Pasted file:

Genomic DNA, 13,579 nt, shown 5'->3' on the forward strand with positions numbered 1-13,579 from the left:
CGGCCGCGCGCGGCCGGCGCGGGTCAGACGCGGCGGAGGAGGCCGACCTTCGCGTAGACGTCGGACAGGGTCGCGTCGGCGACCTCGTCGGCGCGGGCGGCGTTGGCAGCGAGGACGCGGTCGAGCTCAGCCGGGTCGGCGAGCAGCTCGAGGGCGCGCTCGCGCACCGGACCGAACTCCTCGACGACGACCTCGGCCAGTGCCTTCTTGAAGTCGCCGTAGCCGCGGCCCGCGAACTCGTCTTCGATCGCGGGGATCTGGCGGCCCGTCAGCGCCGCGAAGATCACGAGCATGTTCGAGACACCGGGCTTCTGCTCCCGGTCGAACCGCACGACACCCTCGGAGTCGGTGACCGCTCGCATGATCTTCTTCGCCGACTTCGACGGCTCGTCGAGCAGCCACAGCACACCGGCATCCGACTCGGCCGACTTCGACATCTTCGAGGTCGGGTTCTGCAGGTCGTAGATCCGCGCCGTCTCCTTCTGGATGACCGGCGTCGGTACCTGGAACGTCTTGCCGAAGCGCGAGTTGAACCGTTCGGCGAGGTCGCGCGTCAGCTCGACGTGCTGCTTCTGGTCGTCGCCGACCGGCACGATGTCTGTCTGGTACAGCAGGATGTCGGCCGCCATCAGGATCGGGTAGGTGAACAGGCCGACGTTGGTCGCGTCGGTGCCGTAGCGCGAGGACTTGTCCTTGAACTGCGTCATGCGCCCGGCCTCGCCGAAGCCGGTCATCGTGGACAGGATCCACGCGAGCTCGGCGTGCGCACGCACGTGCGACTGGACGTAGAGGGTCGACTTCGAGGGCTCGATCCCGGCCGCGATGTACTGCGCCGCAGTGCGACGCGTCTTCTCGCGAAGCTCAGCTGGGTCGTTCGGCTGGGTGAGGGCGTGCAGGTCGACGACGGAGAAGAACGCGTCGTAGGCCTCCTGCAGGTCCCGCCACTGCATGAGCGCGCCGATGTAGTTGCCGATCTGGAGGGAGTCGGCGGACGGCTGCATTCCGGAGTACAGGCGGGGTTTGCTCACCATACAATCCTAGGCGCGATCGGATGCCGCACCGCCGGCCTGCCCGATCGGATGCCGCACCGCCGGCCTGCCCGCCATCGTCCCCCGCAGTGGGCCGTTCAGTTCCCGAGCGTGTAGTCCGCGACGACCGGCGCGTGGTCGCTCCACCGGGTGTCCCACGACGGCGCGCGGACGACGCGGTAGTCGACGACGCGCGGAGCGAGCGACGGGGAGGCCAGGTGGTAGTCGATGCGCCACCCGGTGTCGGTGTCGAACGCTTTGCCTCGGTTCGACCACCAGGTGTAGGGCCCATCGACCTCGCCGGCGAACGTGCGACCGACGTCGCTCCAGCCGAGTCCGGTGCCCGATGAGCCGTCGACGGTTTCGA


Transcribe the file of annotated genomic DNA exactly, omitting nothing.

Genomic DNA, 13,579 nt, shown 5'->3' on the forward strand with positions numbered 1-13,579 from the left:
CGGCCGCGCGCGGCCGGCGCGGGTCAGACGCGGCGGAGGAGGCCGACCTTCGCGTAGACGTCGGACAGGGTCGCGTCGGCGACCTCGTCGGCGCGGGCGGCGTTGGCAGCGAGGACGCGGTCGAGCTCAGCCGGGTCGGCGAGCAGCTCGAGGGCGCGCTCGCGCACCGGACCGAACTCCTCGACGACGACCTCGGCCAGTGCCTTCTTGAAGTCGCCGTAGCCGCGGCCCGCGAACTCGTCTTCGATCGCGGGGATCTGGCGGCCCGTCAGCGCCGCGAAGATCACGAGCATGTTCGAGACACCGGGCTTCTGCTCCCGGTCGAACCGCACGACACCCTCGGAGTCGGTGACCGCTCGCATGATCTTCTTCGCCGACTTCGACGGCTCGTCGAGCAGCCACAGCACACCGGCATCCGACTCGGCCGACTTCGACATCTTCGAGGTCGGGTTCTGCAGGTCGTAGATCCGCGCCGTCTCCTTCTGGATGACCGGCGTCGGTACCTGGAACGTCTTGCCGAAGCGCGAGTTGAACCGTTCGGCGAGGTCGCGCGTCAGCTCGACGTGCTGCTTCTGGTCGTCGCCGACCGGCACGATGTCTGTCTGGTACAGCAGGATGTCGGCCGCCATCAGGATCGGGTAGGTGAACAGGCCGACGTTGGTCGCGTCGGTGCCGTAGCGCGAGGACTTGTCCTTGAACTGCGTCATGCGCCCGGCCTCGCCGAAGCCGGTCATCGTGGACAGGATCCACGCGAGCTCGGCGTGCGCACGCACGTGCGACTGGACGTAGAGGGTCGACTTCGAGGGCTCGATCCCGGCCGCGATGTACTGCGCCGCAGTGCGACGCGTCTTCTCGCGAAGCTCAGCTGGGTCGTTCGGCTGGGTGAGGGCGTGCAGGTCGACGACGGAGAAGAACGCGTCGTAGGCCTCCTGCAGGTCCCGCCACTGCATGAGCGCGCCGATGTAGTTGCCGATCTGGAGGGAGTCGGCGGACGGCTGCATTCCGGAGTACAGGCGGGGTTTGCTCACCATACAATCCTAGGCGCGATCGGATGCCGCACCGCCGGCCTGCCCGATCGGATGCCGCACCGCCGGCCTGCCCGCCATCGTCCCCCGCAGTGGGCCGTTCAGTTCCCGAGCGTGTAGTCCGCGACGACCGGCGCGTGGTCGCTCCACCGGGTGTCCCACGACGGCGCGCGGACGACGCGGTAGTCGACGACGCGCGGAGCGAGCGACGGGGAGGCCAGGTGGTAGTCGATGCGCCACCCGGTGTCGGTGTCGAACGCTTTGCCTCGGTTCGACCACCAGGTGTAGGGCCCATCGACCTCGCCGGCGAACGTGCGACCGACGTCGCTCCAGCCGAGTCCGGTGCCCGATGAGCCGTCGACGGTTTCGA